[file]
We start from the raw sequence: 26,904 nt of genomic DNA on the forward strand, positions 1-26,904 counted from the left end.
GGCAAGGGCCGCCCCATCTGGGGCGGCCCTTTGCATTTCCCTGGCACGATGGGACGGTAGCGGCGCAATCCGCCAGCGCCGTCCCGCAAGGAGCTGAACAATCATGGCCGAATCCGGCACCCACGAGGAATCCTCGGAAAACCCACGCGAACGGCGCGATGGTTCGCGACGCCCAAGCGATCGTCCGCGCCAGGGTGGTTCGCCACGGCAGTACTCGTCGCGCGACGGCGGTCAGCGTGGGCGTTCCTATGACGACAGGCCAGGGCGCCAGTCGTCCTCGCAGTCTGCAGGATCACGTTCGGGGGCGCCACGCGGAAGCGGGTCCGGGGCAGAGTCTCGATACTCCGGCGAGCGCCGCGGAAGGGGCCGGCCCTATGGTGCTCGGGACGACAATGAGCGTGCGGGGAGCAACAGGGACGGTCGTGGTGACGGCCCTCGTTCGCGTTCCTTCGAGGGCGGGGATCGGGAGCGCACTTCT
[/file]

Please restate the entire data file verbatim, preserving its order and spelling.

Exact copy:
We start from the raw sequence: 26,904 nt of genomic DNA on the forward strand, positions 1-26,904 counted from the left end.
GGCAAGGGCCGCCCCATCTGGGGCGGCCCTTTGCATTTCCCTGGCACGATGGGACGGTAGCGGCGCAATCCGCCAGCGCCGTCCCGCAAGGAGCTGAACAATCATGGCCGAATCCGGCACCCACGAGGAATCCTCGGAAAACCCACGCGAACGGCGCGATGGTTCGCGACGCCCAAGCGATCGTCCGCGCCAGGGTGGTTCGCCACGGCAGTACTCGTCGCGCGACGGCGGTCAGCGTGGGCGTTCCTATGACGACAGGCCAGGGCGCCAGTCGTCCTCGCAGTCTGCAGGATCACGTTCGGGGGCGCCACGCGGAAGCGGGTCCGGGGCAGAGTCTCGATACTCCGGCGAGCGCCGCGGAAGGGGCCGGCCCTATGGTGCTCGGGACGACAATGAGCGTGCGGGGAGCAACAGGGACGGTCGTGGTGACGGCCCTCGTTCGCGTTCCTTCGAGGGCGGGGATCGGGAGCGCACTTCT